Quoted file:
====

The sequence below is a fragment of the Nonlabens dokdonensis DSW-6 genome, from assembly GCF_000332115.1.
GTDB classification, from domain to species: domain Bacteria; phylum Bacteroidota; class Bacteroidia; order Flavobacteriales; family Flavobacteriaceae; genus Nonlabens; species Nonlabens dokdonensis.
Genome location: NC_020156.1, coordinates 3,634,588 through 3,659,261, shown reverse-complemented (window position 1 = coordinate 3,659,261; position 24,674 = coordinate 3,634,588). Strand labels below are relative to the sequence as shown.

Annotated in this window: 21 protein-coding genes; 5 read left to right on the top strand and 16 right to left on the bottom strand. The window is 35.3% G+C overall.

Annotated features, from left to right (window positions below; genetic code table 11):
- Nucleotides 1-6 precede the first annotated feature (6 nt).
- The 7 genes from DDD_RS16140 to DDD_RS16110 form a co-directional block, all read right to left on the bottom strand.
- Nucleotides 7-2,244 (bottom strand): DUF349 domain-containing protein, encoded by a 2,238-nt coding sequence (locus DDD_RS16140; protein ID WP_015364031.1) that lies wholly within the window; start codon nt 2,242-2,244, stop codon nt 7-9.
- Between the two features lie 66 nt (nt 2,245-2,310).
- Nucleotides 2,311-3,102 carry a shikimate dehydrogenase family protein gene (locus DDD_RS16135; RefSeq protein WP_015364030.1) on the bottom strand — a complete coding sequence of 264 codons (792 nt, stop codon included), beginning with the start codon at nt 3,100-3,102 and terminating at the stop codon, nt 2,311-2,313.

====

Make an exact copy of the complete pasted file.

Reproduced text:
The sequence below is a fragment of the Nonlabens dokdonensis DSW-6 genome, from assembly GCF_000332115.1.
GTDB classification, from domain to species: domain Bacteria; phylum Bacteroidota; class Bacteroidia; order Flavobacteriales; family Flavobacteriaceae; genus Nonlabens; species Nonlabens dokdonensis.
Genome location: NC_020156.1, coordinates 3,634,588 through 3,659,261, shown reverse-complemented (window position 1 = coordinate 3,659,261; position 24,674 = coordinate 3,634,588). Strand labels below are relative to the sequence as shown.

Annotated in this window: 21 protein-coding genes; 5 read left to right on the top strand and 16 right to left on the bottom strand. The window is 35.3% G+C overall.

Annotated features, from left to right (window positions below; genetic code table 11):
- Nucleotides 1-6 precede the first annotated feature (6 nt).
- The 7 genes from DDD_RS16140 to DDD_RS16110 form a co-directional block, all read right to left on the bottom strand.
- Nucleotides 7-2,244 (bottom strand): DUF349 domain-containing protein, encoded by a 2,238-nt coding sequence (locus DDD_RS16140; protein ID WP_015364031.1) that lies wholly within the window; start codon nt 2,242-2,244, stop codon nt 7-9.
- Between the two features lie 66 nt (nt 2,245-2,310).
- Nucleotides 2,311-3,102 carry a shikimate dehydrogenase family protein gene (locus DDD_RS16135; RefSeq protein WP_015364030.1) on the bottom strand — a complete coding sequence of 264 codons (792 nt, stop codon included), beginning with the start codon at nt 3,100-3,102 and terminating at the stop codon, nt 2,311-2,313.